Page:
The debate about health care reform is starting… again.
Here’s why. The Senate passed a bill and the House passed a bill. They have some significant differences to work out. Two of the biggest issues? Paying for the thing and abortion. Neither of those discussions will prove to be an easy task.
But for all of the hoopla and all of the press surrounding the reform, I was shocked, in my chats over the holidays, to find that most Americans really have no idea what’s in the plan – and what isn’t.
I guess I should say “initially shocked.” The more that I thought about it, it’s not too surprising that few folks can figure it out. The bills have been long and cumbersome. The hype surrounding them – on both sides – has been incredible.
So here are a few facts as they relate to funding and tax. I’m not going to focus on the bigger, social issues, like abortion, because that’s not what this blog is about. But rest assured, I have a few opinions on those topics, too…
First, cost. As blogged previously, the cost of the reform is enormous. Current estimates for both versions of the bill put the total cost at somewhere around $1.1 trillion. Trillion. As in $1,100,000,000,000. It would take you about 200,000 years to count to a trillion. It takes Congress about 10 years to spend it. But to make it palatable, they’re going to have to raise some money.
Second, the so-called Cadillac tax. The Senate version of the bill boosts the threshold for the tax on premium plans to $8,500 for an individual and $23,000 for a family receiving employer-sponsored benefits. The Senate also included a provision under which the threshold can be raised (or eliminated) in certain circumstances based on occupation, geography and age. That particular concession was thought to be a nod to unions who opposed the tax; according to a study by the National Opinion Research Center, 21% of companies with unionized workers offered benefit plans in excess of $23,000. Sen. Harry Reid (D-NV) offered a “manager’s amendment” to the bill in late December, which among other things, added longshoremen to the list of those who could be exempted from the tax; other exemptions include electrical linemen, police officers, fire fighters, paramedics, and emergency medical technicians, construction workers and farmers.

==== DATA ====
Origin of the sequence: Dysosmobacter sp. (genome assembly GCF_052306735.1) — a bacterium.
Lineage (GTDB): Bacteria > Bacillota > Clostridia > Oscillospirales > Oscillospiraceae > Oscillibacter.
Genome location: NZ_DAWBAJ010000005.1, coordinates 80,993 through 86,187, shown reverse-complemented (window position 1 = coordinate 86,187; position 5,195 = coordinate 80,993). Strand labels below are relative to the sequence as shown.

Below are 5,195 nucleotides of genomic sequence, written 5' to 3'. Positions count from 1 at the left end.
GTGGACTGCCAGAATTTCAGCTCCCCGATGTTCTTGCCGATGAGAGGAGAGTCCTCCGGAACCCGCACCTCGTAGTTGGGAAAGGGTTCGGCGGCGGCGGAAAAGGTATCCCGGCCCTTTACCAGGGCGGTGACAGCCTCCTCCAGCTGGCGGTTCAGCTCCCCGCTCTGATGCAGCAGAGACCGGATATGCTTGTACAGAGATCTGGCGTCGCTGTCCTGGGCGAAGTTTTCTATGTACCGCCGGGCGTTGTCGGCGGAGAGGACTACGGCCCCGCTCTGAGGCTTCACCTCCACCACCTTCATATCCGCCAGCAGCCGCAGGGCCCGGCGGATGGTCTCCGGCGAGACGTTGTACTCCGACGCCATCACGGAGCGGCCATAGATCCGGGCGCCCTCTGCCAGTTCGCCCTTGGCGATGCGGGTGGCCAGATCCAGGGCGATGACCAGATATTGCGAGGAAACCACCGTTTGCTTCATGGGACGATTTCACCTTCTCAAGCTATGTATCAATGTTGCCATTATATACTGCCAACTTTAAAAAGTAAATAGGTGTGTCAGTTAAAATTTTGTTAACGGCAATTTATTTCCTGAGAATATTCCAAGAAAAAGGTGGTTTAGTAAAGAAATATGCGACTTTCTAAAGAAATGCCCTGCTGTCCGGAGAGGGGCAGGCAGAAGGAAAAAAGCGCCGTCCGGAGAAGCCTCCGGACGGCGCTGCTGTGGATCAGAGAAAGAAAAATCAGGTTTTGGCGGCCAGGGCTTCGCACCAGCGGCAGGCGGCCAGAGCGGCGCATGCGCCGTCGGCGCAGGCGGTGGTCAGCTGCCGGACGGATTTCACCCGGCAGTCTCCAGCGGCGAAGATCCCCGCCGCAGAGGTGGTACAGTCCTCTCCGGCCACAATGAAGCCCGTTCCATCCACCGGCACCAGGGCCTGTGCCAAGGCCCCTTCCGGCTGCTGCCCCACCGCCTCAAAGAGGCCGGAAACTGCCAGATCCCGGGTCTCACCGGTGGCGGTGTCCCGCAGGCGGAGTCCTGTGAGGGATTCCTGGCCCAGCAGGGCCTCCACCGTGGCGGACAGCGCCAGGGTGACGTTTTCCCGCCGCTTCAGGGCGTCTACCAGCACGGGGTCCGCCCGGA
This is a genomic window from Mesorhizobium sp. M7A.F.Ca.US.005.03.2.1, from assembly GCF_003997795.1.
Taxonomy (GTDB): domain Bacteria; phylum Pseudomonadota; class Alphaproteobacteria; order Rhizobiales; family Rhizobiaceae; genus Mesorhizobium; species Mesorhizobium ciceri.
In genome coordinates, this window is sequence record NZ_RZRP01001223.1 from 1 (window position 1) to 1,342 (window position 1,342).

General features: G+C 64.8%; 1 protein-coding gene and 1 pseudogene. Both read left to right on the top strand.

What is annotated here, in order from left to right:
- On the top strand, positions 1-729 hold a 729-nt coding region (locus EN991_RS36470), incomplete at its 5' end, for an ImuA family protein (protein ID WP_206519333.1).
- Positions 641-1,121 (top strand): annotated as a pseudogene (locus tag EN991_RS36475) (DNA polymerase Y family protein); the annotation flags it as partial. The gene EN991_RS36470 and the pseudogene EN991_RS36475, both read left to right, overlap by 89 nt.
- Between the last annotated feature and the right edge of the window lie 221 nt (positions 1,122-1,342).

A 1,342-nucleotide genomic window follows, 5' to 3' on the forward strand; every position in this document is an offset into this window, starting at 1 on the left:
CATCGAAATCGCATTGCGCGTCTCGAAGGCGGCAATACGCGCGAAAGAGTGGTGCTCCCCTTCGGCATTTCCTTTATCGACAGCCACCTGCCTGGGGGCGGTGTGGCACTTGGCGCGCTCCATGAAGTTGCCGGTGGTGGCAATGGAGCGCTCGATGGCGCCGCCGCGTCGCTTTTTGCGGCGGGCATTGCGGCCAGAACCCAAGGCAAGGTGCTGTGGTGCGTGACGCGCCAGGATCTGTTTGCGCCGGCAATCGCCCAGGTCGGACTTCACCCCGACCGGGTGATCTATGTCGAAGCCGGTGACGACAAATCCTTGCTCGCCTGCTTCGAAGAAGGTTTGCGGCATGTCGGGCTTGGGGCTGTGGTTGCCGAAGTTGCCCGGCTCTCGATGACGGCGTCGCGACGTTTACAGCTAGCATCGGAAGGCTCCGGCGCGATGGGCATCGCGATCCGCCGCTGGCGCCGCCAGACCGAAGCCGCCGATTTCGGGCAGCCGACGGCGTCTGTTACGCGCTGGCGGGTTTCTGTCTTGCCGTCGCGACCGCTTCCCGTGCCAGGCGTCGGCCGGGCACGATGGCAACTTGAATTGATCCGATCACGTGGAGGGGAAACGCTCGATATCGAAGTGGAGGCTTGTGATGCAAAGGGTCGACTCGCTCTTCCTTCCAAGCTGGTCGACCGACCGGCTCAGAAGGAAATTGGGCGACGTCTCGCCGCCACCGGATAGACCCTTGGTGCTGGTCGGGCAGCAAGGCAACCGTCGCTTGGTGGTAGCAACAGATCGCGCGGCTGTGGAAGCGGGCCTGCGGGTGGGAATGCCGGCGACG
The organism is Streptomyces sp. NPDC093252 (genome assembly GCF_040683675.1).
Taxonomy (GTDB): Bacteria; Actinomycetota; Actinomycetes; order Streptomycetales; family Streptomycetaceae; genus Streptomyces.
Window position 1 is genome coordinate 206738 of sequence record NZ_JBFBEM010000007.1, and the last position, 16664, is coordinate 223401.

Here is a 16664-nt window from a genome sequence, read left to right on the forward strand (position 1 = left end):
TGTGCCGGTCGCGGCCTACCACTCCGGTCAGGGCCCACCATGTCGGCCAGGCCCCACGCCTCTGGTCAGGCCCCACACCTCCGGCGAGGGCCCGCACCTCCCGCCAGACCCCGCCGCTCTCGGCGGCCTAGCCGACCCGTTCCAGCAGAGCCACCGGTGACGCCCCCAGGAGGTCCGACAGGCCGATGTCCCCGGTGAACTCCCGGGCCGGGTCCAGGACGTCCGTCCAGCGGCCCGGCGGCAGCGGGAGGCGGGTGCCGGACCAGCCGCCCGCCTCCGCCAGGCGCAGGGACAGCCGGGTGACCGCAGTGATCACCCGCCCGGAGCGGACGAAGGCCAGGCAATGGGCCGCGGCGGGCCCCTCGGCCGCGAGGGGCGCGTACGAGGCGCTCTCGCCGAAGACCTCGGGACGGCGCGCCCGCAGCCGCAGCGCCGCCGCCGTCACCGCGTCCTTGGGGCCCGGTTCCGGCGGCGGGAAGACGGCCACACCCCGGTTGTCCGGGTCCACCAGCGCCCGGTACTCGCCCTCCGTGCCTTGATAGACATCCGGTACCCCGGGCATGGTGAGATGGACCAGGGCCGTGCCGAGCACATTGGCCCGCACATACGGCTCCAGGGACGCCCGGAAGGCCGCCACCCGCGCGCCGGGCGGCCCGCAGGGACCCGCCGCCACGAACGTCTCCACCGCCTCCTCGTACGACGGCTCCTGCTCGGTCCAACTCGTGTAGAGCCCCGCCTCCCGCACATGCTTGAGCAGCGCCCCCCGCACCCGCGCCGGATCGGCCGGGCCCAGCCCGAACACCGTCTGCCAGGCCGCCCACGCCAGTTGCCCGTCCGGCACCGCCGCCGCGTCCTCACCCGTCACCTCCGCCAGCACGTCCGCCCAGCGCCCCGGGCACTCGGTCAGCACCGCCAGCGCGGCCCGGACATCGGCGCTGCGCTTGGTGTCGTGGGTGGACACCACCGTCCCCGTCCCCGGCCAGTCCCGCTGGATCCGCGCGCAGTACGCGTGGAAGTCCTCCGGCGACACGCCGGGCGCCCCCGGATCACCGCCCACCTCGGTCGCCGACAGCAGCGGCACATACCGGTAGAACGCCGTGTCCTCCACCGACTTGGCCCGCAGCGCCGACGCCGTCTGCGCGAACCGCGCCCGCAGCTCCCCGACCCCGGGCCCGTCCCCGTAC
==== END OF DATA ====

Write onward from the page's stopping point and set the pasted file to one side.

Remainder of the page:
If not otherwise exempt, health care plans that cost more than those amounts would be subject to a 40% tax on the overage. The insurer would actually bear the burden of the tax but is expected to pass it along to the consumer (hence, the opposition). The Congressional Joint Committee on Taxation estimates that 14% of family health policies and 19% of individual policies would be hit by the tax in 2013; 37% of family policies and 41% of individual policies would be affected by 2019.
Third, flexible spending accounts. They won’t be quite so flexible. These accounts currently allow employees to use pre-tax dollars to pay for out-of-pocket costs that insurance won’t cover (diabetic testing supplies and glasses are good examples). Under the Senate version, there would be a $2,500 annual cap on those plans. The money in the plan would also count towards the $23,000 Cadillac tax threshold.
Fifth, increased taxes on people making over $200,000 a year. The Senate version increased the Medicare payroll tax to an additional 0.9%, putting the tax at 2.35% on those making more than $200,000 a year for individuals and $250,000 for couples. The original plan included a .5% increase.
What does all of this get us? Some compromise version of the bill will make insurance available to 31 million Americans who are currently uninsured by requiring Americans to buy insurance and subsidizing those who can’t afford it. Companies with 50 or more employees will be subject to penalties if they do not provide health care. The bill will also prevent insurance companies from denying coverage to people with pre-existing medical conditions, a factor which is believed to contribute to extraordinarily high health care costs.
As expected, the vote in the Senate was strictly along party lines. The tally was 60 yes, 39 no and 1 abstention; Sen Jim Bunning (R-KY) did not vote, citing “family commitments.”
Congress and President Obama are both pushing hard to get a final law pushed through by the end of the year. That’s going to mean some concessions – probably coming from the House. Senator Bob Menendez (D-NJ) expects that the final law will look more like the Senate version than the House. What compromises will be made are yet to be determined – but I have a good idea… You?
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